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Introduction

Last week we pushed out a flurry of updates that have changed, at least for us, the way that we can prototype and test entire REDHAWK systems. It is called Docker-REDHAWK(pre-built at Docker Hub).

I’m going to start by assuming that you’re familiar with Docker from at least a high-level (images derived from layers of changes to a filesystem definition, of which instances can be deployed in containers at runtime). But what you may not be familiar with is REST-Python (an actively maintained fork of the original, here.

So let’s get right to it, then!

What is it?

REST-Python is a Tornado-based webserver for REDHAWK that was originally published by the main organization a few years ago as part of the LiveDVD RTL demo, which is still available for REDHAWK 1.10 (note, the current non-beta version is 2.0.5). Basically, you pop in the DVD, boot the OS and viola: you have a demo of REDHAWK SDR that would work with the ubiquotous RTL2832U device to tune FM Radio and play the audio back through a web browser. It was impressive but focused on a that single application.

And that version hasn’t been touched again since 2015.

For us though, that release prompted a quick fork, because it had clear potential for use in our systems, some of which we’ve demoed a few times on our YouTube channel in the last couple of years. We quickly began adapting it to make it not so focused on that one specific web application, but rather provide us with an ever-growing suite of features that give us access to much of REDHAWK’s infrastructure. Our Version of REST-Python is now one of the many go-to tools we use for flexible integration solutions with REDHAWK since a great deal of command, control, and data can all be exchanged through REST and Web Socket JSON exchanges. And ultimately, that means having REDHAWK in a larger system does not mean everything else has to bow to the environmental requirements of REDHAWK or vice versa. Moreover it also means that your control interface to an infrastructure-scale SDR can be deployed to a mobile device like a tablet.

Why update it now?

Well, to be honest, it was about time we bumped the external version to the most recent non-beta REDHAWK version (plus the removal of all those development branches tidied things up a bit).

Also, thanks to announcing the release of Docker-REDHAWK last week, we now have a clean way to stand up the test environment and verify that some of the main, core features do indeed work for REDHAWK 2.0.5. I took some liberty then sincel ast week and re-built the geontech/redhawk-websever Docker image with this 2.0.5-0 version of REST-Python. I then re-pushed it so that all of you can use it too, as we continue to update the published details of the API.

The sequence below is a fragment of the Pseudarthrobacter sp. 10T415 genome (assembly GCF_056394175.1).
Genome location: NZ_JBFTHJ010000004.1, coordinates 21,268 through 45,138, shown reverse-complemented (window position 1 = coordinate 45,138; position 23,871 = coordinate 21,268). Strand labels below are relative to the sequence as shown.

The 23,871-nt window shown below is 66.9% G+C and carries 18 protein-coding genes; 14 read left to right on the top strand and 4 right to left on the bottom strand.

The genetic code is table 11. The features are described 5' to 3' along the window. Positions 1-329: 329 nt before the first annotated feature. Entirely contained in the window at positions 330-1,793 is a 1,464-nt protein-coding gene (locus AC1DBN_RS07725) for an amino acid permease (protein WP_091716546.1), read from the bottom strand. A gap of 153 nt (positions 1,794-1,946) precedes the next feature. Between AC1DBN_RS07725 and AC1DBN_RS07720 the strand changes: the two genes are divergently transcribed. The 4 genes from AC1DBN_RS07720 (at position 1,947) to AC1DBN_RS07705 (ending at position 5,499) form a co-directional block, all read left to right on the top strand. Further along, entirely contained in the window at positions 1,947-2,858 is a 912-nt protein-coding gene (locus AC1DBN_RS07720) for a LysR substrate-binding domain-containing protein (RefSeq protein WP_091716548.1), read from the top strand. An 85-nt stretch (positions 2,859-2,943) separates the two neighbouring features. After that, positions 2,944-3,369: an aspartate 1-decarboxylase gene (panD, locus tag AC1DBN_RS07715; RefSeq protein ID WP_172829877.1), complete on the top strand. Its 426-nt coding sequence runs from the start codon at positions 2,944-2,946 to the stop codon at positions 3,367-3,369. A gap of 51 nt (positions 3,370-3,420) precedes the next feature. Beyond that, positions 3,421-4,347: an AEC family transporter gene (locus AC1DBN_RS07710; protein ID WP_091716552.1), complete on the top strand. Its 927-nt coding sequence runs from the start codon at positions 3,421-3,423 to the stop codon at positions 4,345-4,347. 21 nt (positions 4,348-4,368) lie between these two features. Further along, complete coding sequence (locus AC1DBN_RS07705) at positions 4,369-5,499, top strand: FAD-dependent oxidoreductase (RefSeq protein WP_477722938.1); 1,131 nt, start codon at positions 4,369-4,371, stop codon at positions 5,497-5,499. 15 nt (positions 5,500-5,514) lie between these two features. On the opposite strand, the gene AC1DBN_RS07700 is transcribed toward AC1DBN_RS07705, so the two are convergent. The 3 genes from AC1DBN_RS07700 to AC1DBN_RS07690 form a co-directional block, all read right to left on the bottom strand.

The current list of published features includes:

  • Ability to view all of the main REDHAWK entities (Domain, Device, etc.)
  • Retrieve and edit properties (including allocations)
  • Manipulate FEI port interfaces (Tuner, GPS, NavData, etc.)
  • Read from any named Event Channel by web socket interface
  • Stream BULKIO data by web socket with SRI

Soon-to-be-published features include access to the core framework’s Allocation Manager and the SCA File System (including the ability to read, write, create and delete). Those are two powerful features that we look forward to using for some interesting demos that are in the pipeline.

So be sure to star the repo or mark the API page to watch it for updates in the coming weeks if you want to use it.

Inching Towards CI Tooling

Ah, he finally gets to the point!

One of the big things we’ve been skipping over since forking from the main branch is updating their unpublished test environment. So I spent a few days last week to apply Docker-REDHAWK to REST-Python’s test setup by using Docker Compose to see where I might end up.

Docker Compose lets you describe a number of things, but the gist of it here is describing a REDHAWK system architecture with all the parts necessary to run REST-Python’s tests, all neatly networked together as a group. And thanks to Docker now supporting it, I was able to do all of this from macOS Sierra by way of Hyperkit.

About that description: Compose files are YAML, which is a simple script language that in this case lets us specify which images need to be run (or built), what to call them (host names, etc.), what volumes need to be shared between containers, and the various interdependencies between the resulting containers (A depends on B, etc.). Let’s go look at a complete example that has some level of complexity to it.